Eagles teach us about God. "I bore you on eagles' wings and brought you to Myself" (Exodus 19:4). "Like an eagle teaching its young to fly ... the LORD kept Israel from falling" (Deuteronomy 32:11). "Those who wait on the Lord ... shall mount up with wings like eagles" (Isaiah 40:31).
Eagles are God's object lessons. Within the nature of eagles, He placed certain homing instincts that can teach us profound lessons about our marriages.
Male and female eaglets are committed. They pair up for life by age five and raise eaglets each season for 20-30 years. Only after one dies will the other seek a new mate.
Such fidelity is rare in "human" marriages today. Emphasis on permanence is lacking. Repeat, review, and remind yourself of your vows. We're warned: "Pay what you have vowed -- better not to vow than to vow and not pay" (Ecclesiastes 5:4-5).
Take wedding vows seriously -- God does. Loving vows are happily kept. Cultivate friendship. Spend time together. Talk, listen, date, develop joint habits/hobbies. Stick together in sickness and health. Temper and temptation arise, but the sanctity of our vows safeguards with a failsafe boundary.
God expects us to keep our promises. Have eyes only for each other. Reassure your spouse and cherish the vows you made at the altar.
Watching for infiltrators, eagles guard the exclusiveness of their relationship.
Moral failure may begin with personal conversations with the opposite sex. When unfulfilled needs are met, you might drift unwittingly into hazardous waters. Beware of talking about personal things you aren't discussing with your spouse.
A 2003 USA Today article quoted psychologist and marital researcher Shirley Glass as saying there was a "crisis of infidelity" breeding in the workplace. "The new infidelity is between people who unwittingly form deep, passionate connections before realizing that they've crossed the line from platonic friendship into romantic love," Glass said.
Keep an eagle eye on your home. Be territorial, jealously guarding your exclusive marriage relationship. Men, avoid traveling or dining alone with another woman (and vice versa).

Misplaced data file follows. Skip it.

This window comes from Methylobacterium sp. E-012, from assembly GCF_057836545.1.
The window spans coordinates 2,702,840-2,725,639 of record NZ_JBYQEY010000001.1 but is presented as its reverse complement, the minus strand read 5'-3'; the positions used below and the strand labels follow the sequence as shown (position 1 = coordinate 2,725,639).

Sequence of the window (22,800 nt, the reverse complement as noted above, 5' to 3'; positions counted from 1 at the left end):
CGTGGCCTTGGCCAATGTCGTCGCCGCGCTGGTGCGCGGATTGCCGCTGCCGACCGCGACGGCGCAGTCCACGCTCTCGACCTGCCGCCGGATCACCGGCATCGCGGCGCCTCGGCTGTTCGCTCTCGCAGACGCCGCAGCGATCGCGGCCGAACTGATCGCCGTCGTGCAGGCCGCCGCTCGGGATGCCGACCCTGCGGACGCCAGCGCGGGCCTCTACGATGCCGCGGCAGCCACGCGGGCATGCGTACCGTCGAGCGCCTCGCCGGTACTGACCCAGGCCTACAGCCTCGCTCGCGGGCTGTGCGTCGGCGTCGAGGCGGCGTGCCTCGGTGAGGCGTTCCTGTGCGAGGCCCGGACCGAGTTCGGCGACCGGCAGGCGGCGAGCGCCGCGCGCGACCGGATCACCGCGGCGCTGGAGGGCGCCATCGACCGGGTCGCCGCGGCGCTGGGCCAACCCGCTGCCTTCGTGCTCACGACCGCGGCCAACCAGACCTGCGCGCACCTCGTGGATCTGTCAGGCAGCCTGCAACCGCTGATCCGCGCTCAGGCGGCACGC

Keep relationships with co-workers professional. Never flirt, even in jest. The strongest marriages are in danger without the proper hedges. Practice vigilance. Seemingly small indiscretions can become major traps.
WORK ON THINGS TOGETHER
Mr. and Mrs. Eagle work hard building their nest and raising their family. The first years are the hardest. One nest that was found was 34 years old. Another 22 foot-deep nest weighed more than two tons. Nests provide soft beds for eggs.
Egg-sitting and "child"-rearing involves both parents. Marriage/home-building requires work from both partners. A divorce court judge once said, "In 25 years of presiding over thousands of divorces ... I can say that all of them had one thing in common -- one or both partners forgot to work on the marriage."
Work at communicating, loving, making time for each other, maintaining a cheerful attitude. Share chores. Keeping a marriage humming and a home running takes two. "Work hard and cheerfully at whatever you do , as though you were working for the Lord" (Colossians 3:22).
BUILD YOUR NEST HIGH
Eagles build their nests high and well, providing a spectacular view and protection from predators.
How can couples build homes on high ground? Commit to walk with Jesus Christ every day. Go to church and worship together as a couple. Read your Bible together regularly and pray together. It isn't always easy, but it makes all the difference.
Turn a "sore" marriage into one that soars. Learn the lesson of the eagles -- be committed for life, practice fidelity, work together and build high. Catch the updrafts of God's love, and your nest will be secure.
David Jeremiah is the founder and host of Turning Point for God and senior pastor of Shadow Mountain Community Church in El Cajon, Calif. For more information on Turning Point, visit www.DavidJeremiah.org. Get Baptist Press headlines and breaking news on Twitter (@BaptistPress), Facebook (Facebook.com/BaptistPress ) and in your email ( baptistpress.com/SubscribeBP.asp).
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